Whilst a wide shot such as this would likely have been done in CG were it part of the original trilogy, this seems to support the notion that the majority, if not entirety, of these creatures will be CG constructions.
I’m still hoping for one or two vile goblin prosthetics...
“THERE ARE SOME WHO WOULD NOT DEEM IT WISE” - It’s pleasing to see Elrond taking a similarly advisory capacity as he did in the Rings trilogy, something that will likely be compounded by his presence in the White Council scenes.
In the book of The Hobbit he pretty much welcomes them, gives them information regarding their weapons and maps and gives no perspective on their quest and ultimate goal. This interpretation of the character would sit ill with the more worldly and outspoken individual we met in the previous films, so it is good to see Jackson and company having him give counsel on the matter.
For a long while I was not won over by Hugo Weaving’s casting as Elrond, it was one of the very few casting decisions I did not initially agree with, but that was over a decade ago, and now, hearing his almost whispered yet authoritative and venerable tones in the trailer, having been so used to them in the theatrical trailers for The Two Towers and Return of the King, it was a very welcome return of both the character and actor.
RADAGAST’S BUN-SLED - One of the most divisive elements of the trailer and earlier footage released has been the handling of Radagast.
Again, in regards to his inclusion, I am extremely excited as his dwelling in Mirkwood and interactions with Gandalf as mentioned in both The Hobbit and Fellowship of the Ring makes him a natural fit in this expanded take on the tale and associated happenings.
From a purely creative perspective, I’m still not entirely certain how I feel about his rabbit-pulled sled - as others have commented it drifts a little too far into Narnia territory for my liking, and is miles away from the more Earthy reality of the Rings trilogy, and indeed of both Gandalf and Saruman, his fellow wizards.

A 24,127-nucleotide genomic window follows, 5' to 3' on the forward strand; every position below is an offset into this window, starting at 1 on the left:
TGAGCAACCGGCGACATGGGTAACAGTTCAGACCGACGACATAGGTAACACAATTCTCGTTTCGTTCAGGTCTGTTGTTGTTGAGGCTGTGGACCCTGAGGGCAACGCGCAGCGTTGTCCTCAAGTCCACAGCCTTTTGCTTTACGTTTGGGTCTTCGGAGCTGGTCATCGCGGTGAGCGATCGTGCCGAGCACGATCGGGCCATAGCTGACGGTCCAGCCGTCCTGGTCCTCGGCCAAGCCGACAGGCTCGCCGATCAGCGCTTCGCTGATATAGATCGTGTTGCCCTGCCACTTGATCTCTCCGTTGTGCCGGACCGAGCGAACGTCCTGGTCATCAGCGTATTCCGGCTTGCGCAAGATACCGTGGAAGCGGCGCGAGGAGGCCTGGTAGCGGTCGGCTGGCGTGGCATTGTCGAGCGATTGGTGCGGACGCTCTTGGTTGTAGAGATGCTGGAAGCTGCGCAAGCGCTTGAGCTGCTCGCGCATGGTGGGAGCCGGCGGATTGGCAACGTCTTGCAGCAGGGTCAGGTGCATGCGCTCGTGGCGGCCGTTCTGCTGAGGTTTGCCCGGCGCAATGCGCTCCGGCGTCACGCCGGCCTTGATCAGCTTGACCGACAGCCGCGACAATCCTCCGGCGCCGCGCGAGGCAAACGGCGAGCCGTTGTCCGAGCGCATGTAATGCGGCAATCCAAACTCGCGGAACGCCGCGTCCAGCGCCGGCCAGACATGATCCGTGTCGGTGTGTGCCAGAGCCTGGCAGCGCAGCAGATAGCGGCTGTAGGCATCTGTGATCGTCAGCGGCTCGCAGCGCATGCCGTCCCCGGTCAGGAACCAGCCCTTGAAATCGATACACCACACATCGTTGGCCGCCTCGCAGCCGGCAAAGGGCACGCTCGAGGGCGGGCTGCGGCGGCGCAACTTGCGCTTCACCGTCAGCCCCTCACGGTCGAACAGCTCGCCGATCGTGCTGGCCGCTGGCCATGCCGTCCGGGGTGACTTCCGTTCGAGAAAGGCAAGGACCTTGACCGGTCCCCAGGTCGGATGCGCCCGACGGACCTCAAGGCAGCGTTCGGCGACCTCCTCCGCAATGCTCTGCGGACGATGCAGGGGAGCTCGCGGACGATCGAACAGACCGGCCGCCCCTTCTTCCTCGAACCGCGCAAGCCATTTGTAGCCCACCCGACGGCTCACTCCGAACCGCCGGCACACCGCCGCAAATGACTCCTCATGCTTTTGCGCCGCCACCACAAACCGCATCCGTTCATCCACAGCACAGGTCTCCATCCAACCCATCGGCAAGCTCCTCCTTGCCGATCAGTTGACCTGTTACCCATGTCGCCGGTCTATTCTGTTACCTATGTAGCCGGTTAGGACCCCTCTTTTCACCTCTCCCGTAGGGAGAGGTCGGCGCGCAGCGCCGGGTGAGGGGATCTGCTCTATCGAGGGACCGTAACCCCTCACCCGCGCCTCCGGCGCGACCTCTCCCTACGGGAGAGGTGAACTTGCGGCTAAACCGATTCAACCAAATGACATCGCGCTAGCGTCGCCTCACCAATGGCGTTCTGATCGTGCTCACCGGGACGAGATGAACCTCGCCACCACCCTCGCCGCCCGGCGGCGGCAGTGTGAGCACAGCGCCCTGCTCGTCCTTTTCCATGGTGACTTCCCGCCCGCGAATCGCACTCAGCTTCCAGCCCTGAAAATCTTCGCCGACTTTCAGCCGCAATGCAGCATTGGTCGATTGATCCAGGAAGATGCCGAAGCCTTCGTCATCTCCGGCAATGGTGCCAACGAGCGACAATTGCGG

I do agree with the quirker take on the character - it fits with Saruman’s disdain and contempt for Radagast and with his reputation as an outsider more concerned with flora and fauna than the wider happenings of Middle Earth. There almost seem to be shades of Tom Bombadil in his persona and design - could this be a deliberate nudge to the character after his absence in Fellowship of the Ring? There almost seems to be something of a wizard tramp-meter forming from Saruman through to Gandalf through to reigning champion Radagast.
As to where these shots place in the film, it’s difficult to gauge - Radagast could very well be on his way home to Rhosgrobel (he doesn’t appear to be too deep into Mirkwood) or alternatively this could be part of an escape/chase sequence following on from the upcoming shots of spiders breaking into his home.
“A DARK POWER HAS FOUND A WAY BACK INTO THE WORLD” - Again the prominence of Radagast and Mirkwood in the trailer indicates that even the first film is going to have a heavy focus on the growing evil in Mirkwood and the importance of Gandalf’s mission to uncover what is behind it.
Sylvester McCoy seems like the perfect choice for this eccentric, off-centre wizard and I am greatly anticipating the scenes between Radagast and Gandalf, and to see the extent to which Radagast becomes involved in the grander plot-line developing.